The Puli Dog, also known as the Hungarian Puli, has a history that is woven among the sheepdogs of western Europe and has been a helper/drover assistant to Hungarian shepherds for over a thousand years.
As a result of interbreeding with the Pumi and other sheepdog breeds during the 17th century, the breed so declined in number that it was in danger of being lost. Fortunately it was subsequently restored by dedicated breeders.
Pulik (plural) are sturdy, medium sized dogs, squarely built and muscular with a resemblance to the Tibetan Terrier - a distant relative of the breed.
The long corded coat is its most distinctive trademark, but is a feature
that is not seen right away in the adorable puppies until the coat
becomes more mature.
This breed is an excellent family companion and is reputed to be highly intelligent and easy to train. Like most
herding dogs, they know how to think for themselves, which can come across as being a tad stubborn.
That being said, a confident owner/leader with some experience in positive dog training will easily be able to train this smart dog around the house as well as for competitive sports such as agility and obedience.
These are activities in which the breed excels and are also excellent ways to channel their high energy and athletic abilities. In the home, the Puli dog is a lively, cheerful and affectionate dog that loves play and getting attention.
He is naturally protective of his family,
though not aggressive. As with most herding dogs, early socialization is recommended to expose him to a variety of
people, places and situations.
Height: 16-17 inches or more
Weight: 22-30 pounds
Coat colors: Colors are predominately solid and are seen in black, rusty black, gray, white, or a cream color, "fako" in Hungary. There is one variation of the cream colored coat in which the dogs have a black mask. Black is the color most often associated with the Puli dog breed.
There is no mistaking the unique coat of this breed, nor the obvious need for regular maintenance. The outer coat in long and full, while the undercoat is soft, woolly, and very dense. The cording of the coat naturally occurs while the dog is still in the puppy stage - around six months.
At this time the undercoat begins to mingle with the top coat. Although the coat in its normal corded state looks very unruly, it actually provides protection against the elements and/or potential injury when the dog is used for working.
Grooming of the coat can be done in two ways - either brushing to prevent the cords from forming, or routinely separating the cords into thin strands to prevent the cords becoming a magnet for dirt and parasites.
Owners report that the Puli seems to enjoy the grooming process, and with regular attention it doesn't become a daunting task. Bathing is also part of routine care, but the truth of the matter is that the coat does take a long time to dry.
On the plus side, this breed doesn't shed so you won't have to deal with a battle of hair around the house.
Plus, if the dog is not going to be a participant in dog shows, the cords can be clipped to a shorter length for easier care.
Th Puli dog usually enjoys a very healthy lifespan of up to fifteen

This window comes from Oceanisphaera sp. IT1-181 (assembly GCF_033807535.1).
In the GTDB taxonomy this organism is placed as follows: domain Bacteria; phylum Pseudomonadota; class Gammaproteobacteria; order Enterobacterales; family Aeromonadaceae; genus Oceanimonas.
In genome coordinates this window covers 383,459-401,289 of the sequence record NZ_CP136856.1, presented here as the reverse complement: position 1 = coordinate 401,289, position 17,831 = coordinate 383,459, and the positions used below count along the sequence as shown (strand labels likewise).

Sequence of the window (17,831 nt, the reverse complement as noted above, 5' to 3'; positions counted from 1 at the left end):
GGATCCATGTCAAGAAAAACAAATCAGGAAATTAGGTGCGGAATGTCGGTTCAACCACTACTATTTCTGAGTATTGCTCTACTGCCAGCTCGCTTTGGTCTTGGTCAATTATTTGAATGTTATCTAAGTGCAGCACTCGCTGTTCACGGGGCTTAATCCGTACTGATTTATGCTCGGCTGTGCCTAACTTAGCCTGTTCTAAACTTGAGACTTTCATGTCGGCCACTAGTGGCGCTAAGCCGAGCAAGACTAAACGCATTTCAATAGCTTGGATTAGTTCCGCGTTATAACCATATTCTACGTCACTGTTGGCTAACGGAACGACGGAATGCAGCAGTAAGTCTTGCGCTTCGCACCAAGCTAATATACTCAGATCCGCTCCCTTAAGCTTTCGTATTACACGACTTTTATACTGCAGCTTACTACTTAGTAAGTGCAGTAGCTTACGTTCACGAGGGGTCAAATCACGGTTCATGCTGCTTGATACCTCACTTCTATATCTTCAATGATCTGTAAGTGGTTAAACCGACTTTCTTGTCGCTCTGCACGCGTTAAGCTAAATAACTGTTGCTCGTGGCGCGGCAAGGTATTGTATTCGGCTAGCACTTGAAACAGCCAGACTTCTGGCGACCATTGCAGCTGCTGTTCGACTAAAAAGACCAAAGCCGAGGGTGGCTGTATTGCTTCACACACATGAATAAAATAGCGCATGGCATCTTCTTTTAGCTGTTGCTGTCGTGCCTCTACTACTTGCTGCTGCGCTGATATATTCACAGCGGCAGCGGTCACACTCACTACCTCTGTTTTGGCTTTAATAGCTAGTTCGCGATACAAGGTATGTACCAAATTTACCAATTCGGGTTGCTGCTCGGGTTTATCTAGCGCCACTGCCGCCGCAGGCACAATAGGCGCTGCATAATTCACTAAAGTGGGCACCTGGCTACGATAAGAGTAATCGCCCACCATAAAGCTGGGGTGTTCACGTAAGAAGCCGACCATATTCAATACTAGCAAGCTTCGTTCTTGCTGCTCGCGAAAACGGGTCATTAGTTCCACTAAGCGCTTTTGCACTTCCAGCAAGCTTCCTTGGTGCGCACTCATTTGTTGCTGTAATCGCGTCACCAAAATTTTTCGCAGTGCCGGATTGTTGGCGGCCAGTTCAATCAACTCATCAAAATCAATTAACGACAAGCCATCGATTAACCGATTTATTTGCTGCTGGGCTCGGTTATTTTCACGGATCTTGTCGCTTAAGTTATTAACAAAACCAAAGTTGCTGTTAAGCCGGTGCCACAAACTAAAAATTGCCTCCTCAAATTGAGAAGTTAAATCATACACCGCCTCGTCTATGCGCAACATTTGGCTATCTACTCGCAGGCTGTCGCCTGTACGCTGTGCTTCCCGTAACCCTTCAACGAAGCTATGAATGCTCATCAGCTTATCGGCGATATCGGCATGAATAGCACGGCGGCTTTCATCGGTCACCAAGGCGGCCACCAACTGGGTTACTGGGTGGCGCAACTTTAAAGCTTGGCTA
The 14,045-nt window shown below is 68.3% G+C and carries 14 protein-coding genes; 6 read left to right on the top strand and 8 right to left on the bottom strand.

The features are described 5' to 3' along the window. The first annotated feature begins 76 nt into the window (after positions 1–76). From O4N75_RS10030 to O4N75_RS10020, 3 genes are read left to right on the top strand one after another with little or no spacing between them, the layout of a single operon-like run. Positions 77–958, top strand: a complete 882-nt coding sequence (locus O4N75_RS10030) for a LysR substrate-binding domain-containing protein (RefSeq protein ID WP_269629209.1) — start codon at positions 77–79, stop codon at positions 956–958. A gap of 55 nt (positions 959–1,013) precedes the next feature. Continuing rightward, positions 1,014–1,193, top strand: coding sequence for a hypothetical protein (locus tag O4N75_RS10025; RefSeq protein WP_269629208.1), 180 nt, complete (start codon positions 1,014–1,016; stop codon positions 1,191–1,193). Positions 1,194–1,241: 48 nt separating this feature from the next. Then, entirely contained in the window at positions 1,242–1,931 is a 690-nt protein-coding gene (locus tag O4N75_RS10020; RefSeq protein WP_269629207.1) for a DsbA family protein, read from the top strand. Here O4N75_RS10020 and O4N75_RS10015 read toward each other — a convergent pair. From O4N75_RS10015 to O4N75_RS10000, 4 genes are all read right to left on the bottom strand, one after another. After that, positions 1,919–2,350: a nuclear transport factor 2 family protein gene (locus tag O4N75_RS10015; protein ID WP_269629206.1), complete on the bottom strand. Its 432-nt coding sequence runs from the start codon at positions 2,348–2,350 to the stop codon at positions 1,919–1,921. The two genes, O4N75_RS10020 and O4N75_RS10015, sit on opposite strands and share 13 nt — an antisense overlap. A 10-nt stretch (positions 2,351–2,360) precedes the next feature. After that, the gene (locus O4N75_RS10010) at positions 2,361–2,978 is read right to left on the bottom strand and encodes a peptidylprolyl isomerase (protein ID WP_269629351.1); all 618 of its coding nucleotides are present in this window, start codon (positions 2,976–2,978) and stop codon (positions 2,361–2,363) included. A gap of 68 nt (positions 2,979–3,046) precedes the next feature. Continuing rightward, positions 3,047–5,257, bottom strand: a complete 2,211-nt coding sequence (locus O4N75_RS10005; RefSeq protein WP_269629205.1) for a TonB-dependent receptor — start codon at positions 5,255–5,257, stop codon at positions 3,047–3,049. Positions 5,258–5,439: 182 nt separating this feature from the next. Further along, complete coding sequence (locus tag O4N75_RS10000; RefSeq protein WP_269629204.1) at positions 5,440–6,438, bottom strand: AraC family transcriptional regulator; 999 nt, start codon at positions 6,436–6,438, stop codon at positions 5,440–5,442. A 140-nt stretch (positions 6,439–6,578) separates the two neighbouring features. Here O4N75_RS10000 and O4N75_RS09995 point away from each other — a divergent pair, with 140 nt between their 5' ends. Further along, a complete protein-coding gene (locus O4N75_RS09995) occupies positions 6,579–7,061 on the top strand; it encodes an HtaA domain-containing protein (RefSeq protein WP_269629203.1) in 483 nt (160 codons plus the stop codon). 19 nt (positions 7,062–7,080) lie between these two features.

years. However, if you are intending to acquire a pure bred Puli puppy,
do ask the breeders you meet if their dogs are tested and have received
CHIC certification for the conditions most likely to affect the breed.
Responsible breeders will have their breeding stock tested for hereditary conditions that are sometimes seen in this breed.
A very agile dog breed with a ton of energy. Owners should plan on
regular walks or jogs without fail after the Puli has attained his full
bone growth. Prior to that time, care should be taken not to over
exercise a puppy.
When fully grown, lack of sufficient exercise will result in a bored Puli dog and entice him toward mischievous behavior.
This breed is not fussy about accommodations, but since they are very energetic and so enjoy lots of play and romping, a yard is very desirable.
A rural setting would probably be the most ideal setting, providing it has secure boundaries to contain the inquisitive nature of the Puli.
A yard also provides a good place for training sessions as well as play and other necessary activities.
Pulik do best with older children who are considerate and gentle with
pets. Smaller children may be a bit overwhelmed by their level of energy
and herding instincts. However, the Puli dog is very gentle and affectionate, and are also very protective of children.
No matter what age a child may be, the best policy is to always have an adult closely supervise activities between pets and children.
The Puli dog breed is best suited to an active household and an experienced owner. Plus he has above average grooming and exercise needs.
That being said, they have been used successfully as therapy dogs and are known to be affectionate and gentle as family companions.
Calling all Puli dog owners. Please share your Puli pictures and your story of how you came to choose this
wonderful unique breed for your companion.
Our visitors always enjoy hearing first hand accounts especially when they're about rare and ancient breeds such as this one. So we've made it quick and easy to tell your story here.
For those interested in acquiring a Puli, find a list of breeders here/